Why Some Courts Use a Child Custody Evaluation
Sometimes, allegations of spousal abuse, neglect, or substance abuse may require a court to make the final determinations. If serious allegations or problems arise, the entire family may be referred to child custody evaluation. Usually, the entire family will then be referred for child custody evaluation. Typically, the results are presented to the court to determine the most suitable custody and parenting arrangement.
The child custody evaluator should be court-appointed, so that theoretically anyway, both sides will get a fair hearing.
It’s a tremendously stressful time for families, since neither parent knows what to expect and the stakes are tremendously high. (Read “How to Prepare for a Court Appointed Social Study” for more information.)
“Angst points” include: will my Ex try and sabotage me? How do I make the best impression?
What about the ill-effects on my child? How should I respond to his/her questions about the proceedings? The decision will greatly affect the child’s future, but how much should I limit it?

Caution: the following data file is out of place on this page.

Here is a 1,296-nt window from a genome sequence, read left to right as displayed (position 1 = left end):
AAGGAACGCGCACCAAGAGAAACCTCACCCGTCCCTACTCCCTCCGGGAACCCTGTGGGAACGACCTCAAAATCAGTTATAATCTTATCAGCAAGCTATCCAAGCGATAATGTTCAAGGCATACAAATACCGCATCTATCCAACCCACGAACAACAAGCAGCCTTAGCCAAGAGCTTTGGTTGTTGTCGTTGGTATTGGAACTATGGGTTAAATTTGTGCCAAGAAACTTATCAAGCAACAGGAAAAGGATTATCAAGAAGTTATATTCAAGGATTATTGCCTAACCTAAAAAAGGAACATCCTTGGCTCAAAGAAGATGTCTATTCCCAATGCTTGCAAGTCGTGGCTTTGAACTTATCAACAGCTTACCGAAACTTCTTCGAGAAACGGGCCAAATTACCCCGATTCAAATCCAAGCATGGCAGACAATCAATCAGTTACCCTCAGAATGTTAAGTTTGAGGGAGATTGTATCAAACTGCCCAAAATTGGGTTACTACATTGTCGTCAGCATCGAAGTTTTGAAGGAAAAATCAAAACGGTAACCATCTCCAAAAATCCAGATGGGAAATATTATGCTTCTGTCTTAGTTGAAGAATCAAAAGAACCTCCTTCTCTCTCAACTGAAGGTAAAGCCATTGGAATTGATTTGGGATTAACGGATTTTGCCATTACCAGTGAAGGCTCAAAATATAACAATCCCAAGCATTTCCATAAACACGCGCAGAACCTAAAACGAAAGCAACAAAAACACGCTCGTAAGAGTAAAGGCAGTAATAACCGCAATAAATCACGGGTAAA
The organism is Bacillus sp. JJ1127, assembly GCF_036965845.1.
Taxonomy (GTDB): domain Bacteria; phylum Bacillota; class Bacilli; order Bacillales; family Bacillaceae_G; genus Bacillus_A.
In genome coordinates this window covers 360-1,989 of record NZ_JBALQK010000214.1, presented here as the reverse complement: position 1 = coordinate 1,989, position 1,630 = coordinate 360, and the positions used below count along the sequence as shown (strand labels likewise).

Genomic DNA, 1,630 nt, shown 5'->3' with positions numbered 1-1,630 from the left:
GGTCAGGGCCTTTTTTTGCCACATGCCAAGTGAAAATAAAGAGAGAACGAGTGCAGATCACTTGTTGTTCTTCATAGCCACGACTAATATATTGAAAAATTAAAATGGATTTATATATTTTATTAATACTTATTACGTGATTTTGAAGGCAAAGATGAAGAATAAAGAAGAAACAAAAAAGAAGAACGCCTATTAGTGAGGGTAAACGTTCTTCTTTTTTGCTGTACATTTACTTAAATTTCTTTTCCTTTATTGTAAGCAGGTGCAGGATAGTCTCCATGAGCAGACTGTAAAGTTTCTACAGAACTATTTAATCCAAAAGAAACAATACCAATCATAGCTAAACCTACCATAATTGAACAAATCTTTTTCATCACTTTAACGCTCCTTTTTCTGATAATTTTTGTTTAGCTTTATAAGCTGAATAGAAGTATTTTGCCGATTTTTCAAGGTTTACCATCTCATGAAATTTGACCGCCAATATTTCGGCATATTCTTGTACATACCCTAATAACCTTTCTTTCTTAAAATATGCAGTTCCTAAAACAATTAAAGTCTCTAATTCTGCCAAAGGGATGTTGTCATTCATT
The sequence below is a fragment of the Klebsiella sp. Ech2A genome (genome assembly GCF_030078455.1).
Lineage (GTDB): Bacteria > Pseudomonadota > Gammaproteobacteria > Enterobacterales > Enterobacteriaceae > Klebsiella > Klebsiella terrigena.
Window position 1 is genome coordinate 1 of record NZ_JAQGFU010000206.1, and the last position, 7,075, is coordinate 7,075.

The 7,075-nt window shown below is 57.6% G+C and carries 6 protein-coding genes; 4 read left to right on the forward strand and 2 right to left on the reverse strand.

Who Gets Interviewed During a Child Custody Evaluation?
A child custody evaluation should begin with a court-appointed psychologist to assess all family members. This may also include evaluating a stepparent, fiancé, or live-in partner. The psychologist will interview both parents, alone and/or together, and each child who is of the appropriate age/maturity level. Each parent interview should cover the same general topics. During the interview, parents should discuss their concerns regarding the children and the other parent. They should also provide information regarding child custody and parenting time. Finally, if one parent makes a serious allegation against the other one, the accused get the opportunity to respond.
In my court case, the opinion of the child custody evaluation pretty much determined my gaining full custody. So it is something that should be taken very seriously and requires practice.
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